Monday, November 21, 2011

Book review: "Under Heaven" by Guy Gavriel Kay

I haven't read Guy Gavriel Kay for several years now, since I singed out of library. Before, I used to re-read one of his books every few months, resulting in reading his opus (6 books in library) every couple of years. You can say that he is one of my favorite writers, although I don't count him in Big n (n being 3, 5 or some similar number of favorite writers) for simple reason of him not writing long epic series. He recently (last year) published another of his novels (he published some urban fantasy novel and a collection of poetry, but I don't like urban fantasy and can't read poetry, so I don't count them) and I was somewhat unsatisfied because buying it didn't fit in my schedule. But my local bookstore has a promotional month(s) when you get three books for two, so I decided to treat myself with this.

Although Kay dislikes branding of his books as "historical fantasy", I don't know how else this should be labeled. I allow that it is mostly historical fiction, but there is a touch of fantasy and for me this is a definition of historical fantasy. This is true for this "Under Heaven", too. Actually, "Under Heaven" is a typical Kay book. We have a historical setting and real historic event as theme (An Shi Rebellion, which I didn't know first thing about). We have larger-than-life characters (most of them male, but females are in no way withhold), with unreal levels of honor, cunning and passion that feel real nevertheless. We have a meandering story, with lots of jumps in time and space, short POVs from characters that will never be seen again, changes between POV and narration types. And at last, we have a main character who is a smart and able guy, suddenly finding himself in highest circles (royalty) where he feels inadequate, but actually acts marvelously and then ends removed from important events and future.

In "Under Heaven" this is Shen Tai, second son of famous, now passed away, General Shen Gao. Since their customs obligate sons to mourn their father for two years (except if they are members of army), Shen has chosen something unorthodox (but not forbidden): to spend next two years in isolation, burying the bones of soldiers fallen at Kuala Nor (site of many battles between Kitai and Tagur). Shen's intentions were sincere and innocent, but his actions have now attracted the attention of royalty: one of wives of Taguran Emperor, daughter of Emperor of Kitai, has given him an extravagant gift of 200 Sardian horses (equivalent of Bill Gates giving you 100 million dollars - not big money for him, but you are suddenly in everyone's focus). Now Tai has to find a way of dealing with horses without shaming his family or offending the Emperor or anybody powerful, avoiding machinations of his ambitious brother and enmity of First Minister (whose newest concubine was once Tai's favorite courtesan) - all this in rigid and custom-obsessed society on a brink of rebellion... Of course, this is not all, but if this is not enough to attract you, nothing more will.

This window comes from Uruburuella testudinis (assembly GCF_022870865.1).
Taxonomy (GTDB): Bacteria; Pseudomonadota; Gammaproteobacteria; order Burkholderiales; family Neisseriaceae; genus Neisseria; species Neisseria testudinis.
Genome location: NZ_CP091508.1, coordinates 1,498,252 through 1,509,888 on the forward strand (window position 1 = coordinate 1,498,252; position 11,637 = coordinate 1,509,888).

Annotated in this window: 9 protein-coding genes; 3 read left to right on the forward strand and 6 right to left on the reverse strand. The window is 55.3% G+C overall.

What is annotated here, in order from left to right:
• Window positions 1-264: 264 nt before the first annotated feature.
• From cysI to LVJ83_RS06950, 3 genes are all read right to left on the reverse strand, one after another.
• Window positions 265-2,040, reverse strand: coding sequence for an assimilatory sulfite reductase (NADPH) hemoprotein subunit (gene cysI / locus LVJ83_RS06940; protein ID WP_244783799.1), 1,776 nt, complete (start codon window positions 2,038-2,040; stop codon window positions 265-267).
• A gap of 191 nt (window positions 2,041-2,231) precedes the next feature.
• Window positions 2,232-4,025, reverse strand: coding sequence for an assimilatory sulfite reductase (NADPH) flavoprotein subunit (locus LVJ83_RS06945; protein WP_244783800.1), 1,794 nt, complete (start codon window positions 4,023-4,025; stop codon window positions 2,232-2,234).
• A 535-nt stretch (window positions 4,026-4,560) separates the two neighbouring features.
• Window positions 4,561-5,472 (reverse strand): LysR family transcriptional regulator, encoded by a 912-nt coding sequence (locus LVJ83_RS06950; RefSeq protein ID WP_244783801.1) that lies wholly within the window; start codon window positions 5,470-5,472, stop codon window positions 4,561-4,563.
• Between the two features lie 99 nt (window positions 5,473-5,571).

As I said, this is a typical book for Kay. We are following one important, but not the most important, character during turbulent times, based on some historical epoch. In this case this is 8th century China: not my favorite history topic, nor one I know much about. Since I don't know much about it, I have to trust that Kay was not making all this up; based on his previous book, I think the setting was truthful as much as possible. The same cannot be said for his characters: they are always too ideal, whether as good or as bad guys. But this make them fun to read about. His storytelling is also specific: a chapter starts with present events, then we a transfer to completely (seemingly) irrelevant time or POV and then this two lines connect. But he does it so good that it feels natural and simple.

About this book particularly: I liked most of the book, but ending was a bit rushed. His books are not usually overly long (relatively), but I think this was a shorter one (560 pages). He does a great beginning: introduction to setting and characters, acceleration of main plot. But then things end too fast. I can't say that ending is unsatisfactory or doesn't feel closed, but I think a hundred more pages of plot development would be a bad thing.

As those who have read his previous books, there are always some fantastic elements present there that don't make much worldwide impact (except in "Tigana"), but make a tremendous personal impact of main characters. It is also present here, and I must say I was surprised how direct it was.

Different people like different Kay's books. My favorite book is "The Lions of Al-Rassan", while I find his most ambitious work to be "The Sarantine Mosaic", and I also adore "Tigana". I less like "A Song for Arbonne" and "The Last Light of the Sun". For some people is the other way around. I found "Under Heaven" better than these last two, but not good as my favorite. Kay's fans will notice that I didn't mention "Fionavar Tapestry": I read only the first one ("The Summer Tree") and I hated it - I really don't connect this book to Kay.

Nonetheless, I would recommend "Under Heaven" to every Kay's fan or anybody who like historical fantasy or is a sucker for romance. Realistic setting, great characters and enjoyable plot make this a very good read!

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